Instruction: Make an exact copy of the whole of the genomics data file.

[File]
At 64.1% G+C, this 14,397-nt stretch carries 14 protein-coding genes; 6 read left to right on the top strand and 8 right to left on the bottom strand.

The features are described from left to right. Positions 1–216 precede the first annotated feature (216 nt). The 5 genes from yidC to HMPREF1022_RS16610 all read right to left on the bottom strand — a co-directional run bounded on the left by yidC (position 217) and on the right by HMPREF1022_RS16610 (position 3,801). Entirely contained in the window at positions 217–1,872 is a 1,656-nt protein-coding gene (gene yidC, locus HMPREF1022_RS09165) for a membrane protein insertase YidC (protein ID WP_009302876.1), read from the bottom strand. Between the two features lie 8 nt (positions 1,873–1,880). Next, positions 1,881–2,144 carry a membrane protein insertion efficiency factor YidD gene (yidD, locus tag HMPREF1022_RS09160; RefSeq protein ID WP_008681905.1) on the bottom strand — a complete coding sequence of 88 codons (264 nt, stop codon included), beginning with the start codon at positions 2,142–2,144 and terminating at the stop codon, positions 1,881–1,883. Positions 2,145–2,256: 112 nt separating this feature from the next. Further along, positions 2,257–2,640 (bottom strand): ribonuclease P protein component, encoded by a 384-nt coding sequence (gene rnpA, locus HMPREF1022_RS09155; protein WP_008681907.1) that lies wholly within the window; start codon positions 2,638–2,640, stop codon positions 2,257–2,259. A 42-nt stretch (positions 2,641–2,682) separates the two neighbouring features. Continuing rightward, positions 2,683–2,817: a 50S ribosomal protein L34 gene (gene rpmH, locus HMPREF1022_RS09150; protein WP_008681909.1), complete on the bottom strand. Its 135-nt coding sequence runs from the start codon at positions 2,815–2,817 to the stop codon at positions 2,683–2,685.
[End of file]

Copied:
At 64.1% G+C, this 14,397-nt stretch carries 14 protein-coding genes; 6 read left to right on the top strand and 8 right to left on the bottom strand.

The features are described from left to right. Positions 1–216 precede the first annotated feature (216 nt). The 5 genes from yidC to HMPREF1022_RS16610 all read right to left on the bottom strand — a co-directional run bounded on the left by yidC (position 217) and on the right by HMPREF1022_RS16610 (position 3,801). Entirely contained in the window at positions 217–1,872 is a 1,656-nt protein-coding gene (gene yidC, locus HMPREF1022_RS09165) for a membrane protein insertase YidC (protein ID WP_009302876.1), read from the bottom strand. Between the two features lie 8 nt (positions 1,873–1,880). Next, positions 1,881–2,144 carry a membrane protein insertion efficiency factor YidD gene (yidD, locus tag HMPREF1022_RS09160; RefSeq protein ID WP_008681905.1) on the bottom strand — a complete coding sequence of 88 codons (264 nt, stop codon included), beginning with the start codon at positions 2,142–2,144 and terminating at the stop codon, positions 1,881–1,883. Positions 2,145–2,256: 112 nt separating this feature from the next. Further along, positions 2,257–2,640 (bottom strand): ribonuclease P protein component, encoded by a 384-nt coding sequence (gene rnpA, locus HMPREF1022_RS09155; protein WP_008681907.1) that lies wholly within the window; start codon positions 2,638–2,640, stop codon positions 2,257–2,259. A 42-nt stretch (positions 2,641–2,682) separates the two neighbouring features. Continuing rightward, positions 2,683–2,817: a 50S ribosomal protein L34 gene (gene rpmH, locus HMPREF1022_RS09150; protein WP_008681909.1), complete on the bottom strand. Its 135-nt coding sequence runs from the start codon at positions 2,815–2,817 to the stop codon at positions 2,683–2,685.